Walk into the Fishermen’s Arms, the Swordfish Inn, the Dolphin or the Star Inn – complete with a handsome green parrot in the upstairs window – and you’ll hear more talk of a sea change in the fishing industry.
The Newlyn Water Trail is a great way to explore the backstreets (buy a guide from the local newsagent). Starting at the Fishermen’s Mission, the trail weaves through the village to a string of wells, shoots and pumps where women gathered water in pitchers for domestic use – a scene captured by many artists of the Newlyn School, who painted real people in real surroundings in the 1880s. Follow the Heritage Walk through cobbled “courts” and hillside streets such as La Rue Des Beaux Arts. The Newlyn Art Gallery continues to exhibit the work of contemporary artists.
From Newlyn it’s a short bus ride to quaint Mousehole. In high season the village can feel overrun by visitors, but time it right and its charm will be evident. When the weather’s kind the harbour is sheltered, but come November it’s “baulks down, boats up” as the locals protect themselves from fierce storms.
The harbour entrance is closed with huge timber baulks from Canada. From Mousehole there’s a circular walk to Lamorna Cove, which lies at the end of a lush wooded valley two-and-a-half miles away. Head up Raginnis Hill, past the wild bird sanctuary, and follow the signposts.
“Home of the Victorian Internet” boasts Porthcurno, one of the world’s most important cable stations. Here a network of underwater cables from America entered England to deliver top-secret wartime messages, which were decoded by teams working in bomb-proof tunnels. The open-air Minack Theatre is also astounding. Theatre and costume designer Rowena Cade created the magnificent amphitheatre, perched on the cliff, digging much of it out of the rockface herself over 50 years.
Plenty of trains run from London, the Midlands, northern England and Scotland to Penzance, from which Newlyn is a three-mile bus or taxi ride.
Stonehaven, north-east Scotland
Abandon the car and spend a weekend in the lovely east coast resort of Stonehaven, on the London-to-Aberdeen railway line. A key attraction is the only heated open-air, salt-water, Olympic-sized, art deco pool in Great Britain. It opened in 1934 with the aim of attracting holidaymakers to the resort. It was a huge success; there were galas, exhibition swimmers, bath-tub races and diving contests for prizes of canned fruit and lemonade.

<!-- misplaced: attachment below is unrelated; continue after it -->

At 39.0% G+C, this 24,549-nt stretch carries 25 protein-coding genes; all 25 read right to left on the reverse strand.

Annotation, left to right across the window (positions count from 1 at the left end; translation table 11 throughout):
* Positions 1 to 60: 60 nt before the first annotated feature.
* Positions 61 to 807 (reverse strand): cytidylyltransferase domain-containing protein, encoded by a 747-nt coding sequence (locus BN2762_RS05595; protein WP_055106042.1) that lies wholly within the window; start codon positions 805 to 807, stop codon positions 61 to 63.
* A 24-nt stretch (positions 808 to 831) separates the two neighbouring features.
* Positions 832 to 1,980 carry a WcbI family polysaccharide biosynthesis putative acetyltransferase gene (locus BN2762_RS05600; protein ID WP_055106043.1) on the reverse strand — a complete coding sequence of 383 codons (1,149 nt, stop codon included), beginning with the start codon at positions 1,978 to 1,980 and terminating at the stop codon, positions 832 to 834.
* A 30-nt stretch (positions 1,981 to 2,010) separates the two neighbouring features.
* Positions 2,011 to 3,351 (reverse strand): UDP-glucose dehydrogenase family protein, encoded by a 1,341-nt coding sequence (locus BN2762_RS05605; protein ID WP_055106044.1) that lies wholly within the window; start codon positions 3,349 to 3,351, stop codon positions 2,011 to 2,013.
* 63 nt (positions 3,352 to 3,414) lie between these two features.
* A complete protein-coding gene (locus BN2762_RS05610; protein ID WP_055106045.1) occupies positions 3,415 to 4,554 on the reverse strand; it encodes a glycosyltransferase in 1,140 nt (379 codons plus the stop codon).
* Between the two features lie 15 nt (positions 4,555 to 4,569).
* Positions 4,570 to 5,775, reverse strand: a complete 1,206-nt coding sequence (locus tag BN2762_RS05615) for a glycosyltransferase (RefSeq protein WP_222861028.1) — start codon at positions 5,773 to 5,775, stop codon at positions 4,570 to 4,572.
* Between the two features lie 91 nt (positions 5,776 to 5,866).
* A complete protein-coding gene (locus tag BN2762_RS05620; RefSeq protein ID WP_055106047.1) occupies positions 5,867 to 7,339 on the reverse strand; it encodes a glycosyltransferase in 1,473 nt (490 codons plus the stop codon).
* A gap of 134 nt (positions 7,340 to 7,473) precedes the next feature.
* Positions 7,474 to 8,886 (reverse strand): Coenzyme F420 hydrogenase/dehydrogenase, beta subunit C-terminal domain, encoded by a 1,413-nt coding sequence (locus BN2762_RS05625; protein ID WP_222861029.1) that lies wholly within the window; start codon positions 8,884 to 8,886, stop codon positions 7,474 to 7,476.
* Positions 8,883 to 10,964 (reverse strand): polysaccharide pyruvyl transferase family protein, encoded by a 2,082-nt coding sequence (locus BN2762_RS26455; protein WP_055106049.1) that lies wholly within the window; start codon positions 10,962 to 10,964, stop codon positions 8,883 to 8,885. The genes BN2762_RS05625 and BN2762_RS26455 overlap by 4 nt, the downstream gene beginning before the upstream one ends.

The success continued until 1994 when the number of swimmers dwindled and the cost of repairs increased. The threat of closure spurred a group of enthusiastic volunteers into action. Thanks to their efforts, the pool has been kept open in partnership with Aberdeenshire Council. The pool’s Splash Café is a favourite place for bathers to meet over hot chocolate and chips. Look out for the picture of “pondmaster” Bill Morrison taking swimming lessons in 1953 – fully clothed and wearing waders.
Having worked up an appetite in the art deco pool, dine in art deco style at the Carron Restaurant, opened in 1937 by the Northern Cooperative Society for Stonehaven ladies who lunched. There are two entrances, the grander is on Cameron Street; go under the arch, through the pretty garden, across the original crazy paving and up the Hollywood steps to the sun terrace and dining room.
It’s hard to believe this high temple of style fell into ruin before local man Jack Morrison stepped in to restore it in the 1990s. Chef Robert Cleaver now owns the restaurant and regards himself a custodian, with a real responsibility to maintain it. The service is friendly and the food terrific.
Stonehaven’s harbour is lovely, with seaside blue benches around the sheltered sandy beach. Look out for whirling model boats tucked away in Threadneedle Street. From the harbour, follow signs for the steep walk uphill to extraordinary Dunnottar Castle, perched on dangerous cliffs above crashing waves. With its lion’s den and turbulent history, this dramatic fortress truly has the wow factor.